Player Review 2014: Andrew Bynum

by Mark Montieth
Pacers.com Writer
@MarkMontieth

Age: 26
Years Pro: 8
Status: Unrestricted free agent (as of midnight on June 30)
Key Stats: Averaged 11.5 points, 9.5 rebounds and 18 minutes in two games with the Pacers. Averaged 15.1 points and 9.5 rebounds in 24 games with Cleveland before that.


The Andrew Bynum Era didn't turn out quite as the Pacers hoped, but you gotta admit: it was perfect while it lasted.

All two games of it.

Bynum played all of 35 minutes, 37 seconds in white (his first game) and blue (his last game), but displayed enough of the sheer physical girth and talent that had made him one of the NBA's best centers in healthier days to titillate the fan base. He also managed to create some controversy, as he has done throughout his career, only this time it wasn't of his own doing. 

Bynum hadn't played since Dec. 26 and was in need of further knee rehabilitation when the Pacers signed him on Feb. 1. He didn't suit up until March 11, when he played 15 ½ minutes against Boston at Bankers Life Fieldhouse. He was an immediate revelation, leaving observers gaping at his massive size and skills around the basket, and finished with eight points and 10 rebounds in a victory. He skipped the next game, the first of a back-to-back set, then played again four nights later at Detroit. This time he scored 15 points, although hitting just 6-of-18 shots, and grabbed nine rebounds in another victory.

Photo Gallery: Andrew Bynum's 2013-14 Season-in-Review

And that was that.

He tweaked something in his “good” knee in that game according to team president Larry Bird, and was never able to play again despite further rehabilitation of his knees. His career could be over, although he hasn't announced a retirement and he did tell a TMZ photographer at the Los Angeles airport earlier this month that he would like to play again – preferably for the Lakers, the team that drafted him out of high school in 2005. He didn't sound hopeful, however, of ever again being the player who was an All-Star starter in 2012, when he averaged 18.7 points and 11.8 rebounds in his last season for the Lakers.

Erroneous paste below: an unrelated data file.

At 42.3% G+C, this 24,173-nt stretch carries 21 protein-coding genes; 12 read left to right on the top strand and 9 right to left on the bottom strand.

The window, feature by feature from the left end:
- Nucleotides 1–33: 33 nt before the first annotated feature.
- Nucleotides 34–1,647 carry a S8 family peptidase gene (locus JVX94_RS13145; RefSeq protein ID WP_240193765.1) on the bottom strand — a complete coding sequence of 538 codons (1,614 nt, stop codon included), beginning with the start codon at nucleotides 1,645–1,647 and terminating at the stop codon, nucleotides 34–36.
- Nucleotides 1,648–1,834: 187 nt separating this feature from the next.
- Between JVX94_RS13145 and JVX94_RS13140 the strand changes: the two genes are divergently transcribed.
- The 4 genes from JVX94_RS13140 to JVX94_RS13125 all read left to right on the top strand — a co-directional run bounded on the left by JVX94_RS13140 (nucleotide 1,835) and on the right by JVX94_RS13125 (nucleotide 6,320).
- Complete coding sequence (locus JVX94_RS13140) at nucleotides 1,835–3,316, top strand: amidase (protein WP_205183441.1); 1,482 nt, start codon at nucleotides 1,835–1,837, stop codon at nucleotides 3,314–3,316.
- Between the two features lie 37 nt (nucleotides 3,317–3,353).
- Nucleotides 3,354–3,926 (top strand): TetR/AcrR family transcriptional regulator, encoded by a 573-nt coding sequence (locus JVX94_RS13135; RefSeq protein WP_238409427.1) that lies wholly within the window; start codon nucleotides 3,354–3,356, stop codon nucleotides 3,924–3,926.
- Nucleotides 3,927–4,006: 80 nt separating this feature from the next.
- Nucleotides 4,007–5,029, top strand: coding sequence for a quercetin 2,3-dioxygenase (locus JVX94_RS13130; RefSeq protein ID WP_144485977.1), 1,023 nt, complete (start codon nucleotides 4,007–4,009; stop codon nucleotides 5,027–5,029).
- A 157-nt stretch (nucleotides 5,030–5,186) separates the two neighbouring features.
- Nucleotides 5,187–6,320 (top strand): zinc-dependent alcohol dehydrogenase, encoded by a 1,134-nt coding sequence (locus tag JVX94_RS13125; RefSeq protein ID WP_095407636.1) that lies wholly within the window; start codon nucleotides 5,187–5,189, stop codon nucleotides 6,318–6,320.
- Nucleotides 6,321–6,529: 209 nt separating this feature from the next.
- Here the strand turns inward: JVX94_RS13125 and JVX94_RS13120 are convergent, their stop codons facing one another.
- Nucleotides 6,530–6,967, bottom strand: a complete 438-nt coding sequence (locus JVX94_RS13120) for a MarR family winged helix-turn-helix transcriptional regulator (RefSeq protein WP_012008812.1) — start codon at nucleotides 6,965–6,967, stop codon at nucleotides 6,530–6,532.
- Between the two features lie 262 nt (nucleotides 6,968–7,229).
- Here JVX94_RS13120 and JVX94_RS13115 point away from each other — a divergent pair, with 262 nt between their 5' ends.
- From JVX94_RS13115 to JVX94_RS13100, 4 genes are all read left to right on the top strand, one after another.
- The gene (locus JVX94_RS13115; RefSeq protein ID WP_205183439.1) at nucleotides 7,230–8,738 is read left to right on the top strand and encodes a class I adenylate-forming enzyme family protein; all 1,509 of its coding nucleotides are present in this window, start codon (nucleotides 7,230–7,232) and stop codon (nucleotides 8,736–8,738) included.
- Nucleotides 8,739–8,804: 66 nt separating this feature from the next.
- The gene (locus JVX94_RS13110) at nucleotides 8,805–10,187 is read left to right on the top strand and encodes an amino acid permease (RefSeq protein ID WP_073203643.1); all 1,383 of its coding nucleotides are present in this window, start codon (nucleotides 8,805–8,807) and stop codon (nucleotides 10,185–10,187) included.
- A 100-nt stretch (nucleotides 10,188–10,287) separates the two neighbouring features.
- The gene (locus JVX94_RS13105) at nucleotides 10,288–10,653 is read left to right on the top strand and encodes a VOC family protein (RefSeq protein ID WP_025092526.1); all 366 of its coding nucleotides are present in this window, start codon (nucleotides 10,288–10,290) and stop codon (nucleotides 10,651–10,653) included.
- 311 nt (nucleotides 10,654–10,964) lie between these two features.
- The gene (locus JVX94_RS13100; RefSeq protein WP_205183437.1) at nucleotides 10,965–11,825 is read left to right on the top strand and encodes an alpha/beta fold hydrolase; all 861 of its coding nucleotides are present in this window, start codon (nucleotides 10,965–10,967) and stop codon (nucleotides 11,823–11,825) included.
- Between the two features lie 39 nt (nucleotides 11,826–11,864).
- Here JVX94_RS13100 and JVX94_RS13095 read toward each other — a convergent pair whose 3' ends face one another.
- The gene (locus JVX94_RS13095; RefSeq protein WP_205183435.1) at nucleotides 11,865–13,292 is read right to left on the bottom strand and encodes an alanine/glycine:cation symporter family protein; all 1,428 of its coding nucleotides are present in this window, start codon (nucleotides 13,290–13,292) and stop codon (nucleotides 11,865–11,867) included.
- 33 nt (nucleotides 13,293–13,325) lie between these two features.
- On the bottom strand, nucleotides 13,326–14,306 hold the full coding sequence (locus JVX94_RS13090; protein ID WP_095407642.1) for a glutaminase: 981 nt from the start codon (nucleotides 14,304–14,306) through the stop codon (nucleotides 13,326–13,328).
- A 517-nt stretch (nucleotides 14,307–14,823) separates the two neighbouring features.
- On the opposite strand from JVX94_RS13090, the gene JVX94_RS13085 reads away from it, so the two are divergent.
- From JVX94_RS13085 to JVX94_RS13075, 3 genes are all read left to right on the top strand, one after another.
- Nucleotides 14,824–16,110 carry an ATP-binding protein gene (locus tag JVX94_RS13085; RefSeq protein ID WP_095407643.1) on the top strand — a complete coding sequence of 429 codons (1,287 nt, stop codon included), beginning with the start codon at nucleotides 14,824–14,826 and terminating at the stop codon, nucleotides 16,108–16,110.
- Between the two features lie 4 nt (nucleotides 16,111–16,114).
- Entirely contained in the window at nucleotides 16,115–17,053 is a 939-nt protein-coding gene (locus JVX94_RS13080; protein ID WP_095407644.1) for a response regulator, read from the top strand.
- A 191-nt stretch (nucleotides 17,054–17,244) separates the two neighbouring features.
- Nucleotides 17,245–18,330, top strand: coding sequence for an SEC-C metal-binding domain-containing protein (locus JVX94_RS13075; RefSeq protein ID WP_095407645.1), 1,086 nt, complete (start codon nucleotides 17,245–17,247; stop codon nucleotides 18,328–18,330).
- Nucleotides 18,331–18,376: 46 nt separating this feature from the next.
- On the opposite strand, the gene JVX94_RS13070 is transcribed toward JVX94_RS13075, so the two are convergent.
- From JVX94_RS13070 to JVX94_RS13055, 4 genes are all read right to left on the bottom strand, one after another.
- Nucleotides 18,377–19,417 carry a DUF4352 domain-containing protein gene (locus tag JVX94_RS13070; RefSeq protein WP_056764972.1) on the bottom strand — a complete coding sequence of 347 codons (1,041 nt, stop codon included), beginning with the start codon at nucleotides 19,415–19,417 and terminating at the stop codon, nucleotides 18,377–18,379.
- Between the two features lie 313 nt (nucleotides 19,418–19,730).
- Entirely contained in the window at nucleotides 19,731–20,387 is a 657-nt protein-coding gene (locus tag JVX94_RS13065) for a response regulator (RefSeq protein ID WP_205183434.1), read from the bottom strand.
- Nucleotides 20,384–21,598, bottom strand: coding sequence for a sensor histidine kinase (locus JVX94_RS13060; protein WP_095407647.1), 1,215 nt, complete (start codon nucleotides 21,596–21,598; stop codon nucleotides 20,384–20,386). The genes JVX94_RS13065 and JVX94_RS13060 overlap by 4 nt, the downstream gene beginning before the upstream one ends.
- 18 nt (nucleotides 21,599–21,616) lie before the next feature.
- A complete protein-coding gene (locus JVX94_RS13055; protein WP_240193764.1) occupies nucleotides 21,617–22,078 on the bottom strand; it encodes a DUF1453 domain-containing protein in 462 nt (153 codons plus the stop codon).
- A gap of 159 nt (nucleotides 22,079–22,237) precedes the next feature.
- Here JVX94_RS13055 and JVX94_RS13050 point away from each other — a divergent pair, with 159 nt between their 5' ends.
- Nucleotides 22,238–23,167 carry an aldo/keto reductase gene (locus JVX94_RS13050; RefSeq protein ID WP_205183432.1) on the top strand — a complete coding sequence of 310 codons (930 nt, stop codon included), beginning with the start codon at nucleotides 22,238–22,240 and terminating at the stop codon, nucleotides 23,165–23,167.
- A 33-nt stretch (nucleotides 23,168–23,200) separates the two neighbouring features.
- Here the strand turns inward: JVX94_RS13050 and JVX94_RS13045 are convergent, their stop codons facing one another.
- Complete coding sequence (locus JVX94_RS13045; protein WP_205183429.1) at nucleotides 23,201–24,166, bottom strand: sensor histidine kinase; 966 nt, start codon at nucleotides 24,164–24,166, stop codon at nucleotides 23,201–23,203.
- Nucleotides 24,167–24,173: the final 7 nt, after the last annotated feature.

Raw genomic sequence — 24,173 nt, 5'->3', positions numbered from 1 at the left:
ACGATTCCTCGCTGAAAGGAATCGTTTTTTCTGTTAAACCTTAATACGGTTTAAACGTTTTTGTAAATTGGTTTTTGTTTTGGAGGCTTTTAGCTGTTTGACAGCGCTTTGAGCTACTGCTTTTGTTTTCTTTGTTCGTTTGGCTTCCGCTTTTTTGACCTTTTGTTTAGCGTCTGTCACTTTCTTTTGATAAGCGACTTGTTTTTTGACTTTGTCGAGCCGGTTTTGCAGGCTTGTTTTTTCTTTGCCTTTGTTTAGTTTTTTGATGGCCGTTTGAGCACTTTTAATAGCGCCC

Bynum had a well-earned questionable reputation because of some of his behavior earlier in his NBA career, including his abbreviated recent stop in Cleveland at the start of last season. The Cavaliers, for whom he last played on Dec. 26, traded him to Chicago for Luol Deng, and the Bulls immediately released him to reduce their luxury tax exposure.

The Pacers' experiment didn't cost them much financially in the grand scheme of things, reportedly about $1 million. Bird later described it as a “no-brainer” move, an attempt to add a proven big man who could back up Roy Hibbert and provide further insurance if Hibbert or Ian Manhimi couldn't play.   

Did Bynum cost the Pacers in other ways, though? Some media speculation, generally from people who never attended a practice or visited the locker room, and citing anonymous sources if any at all, claimed his mere presence made Hibbert felt threatened and caused a drop-off in Hibbert's play. There's no statistical or anecdotal evidence to support that argument, however. Hibbert scored 20 points the night Bynum signed with the Pacers, and didn't have a resurgence when Bynum was released. Hibbert also stated he hadn't been bothered by the addition of Bynum. Paul George backed that argument, as did backup center Ian Mahinmi, who had the best reason to feel threatened by Bynum's presence, but actually played better after Bynum was signed. Mahinmi, for one, laughed out loud when it was suggested Bynum had affected Hibbert's play.

So, there's that. All that, in fact.

This much is certain: Bynum ranks as the obvious MVP of the Pacers' all-time Here and Gone Squad, the 15 players who have made appearances in just one or two games. The others:

Player G Min. Pts.
Byron Dinkins (1990-91) 2 5 2
Dick Grubar (1969-70) 2 8 4
Darvin Ham (1996-97)         1 5 3
Ralph Jackson (1984-85) 1 12 2
Tracy Jackson (1983-84)      2 10 6
Butch Joyner (1968-69) 2 5 0
Clyde Mayes (1976-77)        2 21 7
Gerald McKee (1969-70)   1 0 3
Dominic McGuire (2012-13) 2 12 0
Richard Morton (1988-89) 2 11 6
Willie Smith (1977-78)  1 0 7
Jack Thompson (1968-69) 2 5 2
Sedric Toney (1988-89)         2 9 2
Reggie Williams (1996-97)   2 33 5

They live on only in the hearts of diehard fans with sharp memories and the fine print of the media guide.

One can only wonder what difference a healthy Bynum might have made in the playoffs, as Hibbert struggled to find consistency. We'll never know. But Bird, never one to shy from a controversial player with talent, has no regrets over taking a shot.

“Good kid; really enjoyed him,” Bird said. “I was around him quite a bit.”

Unfortunately, Pacers fans can't say the same.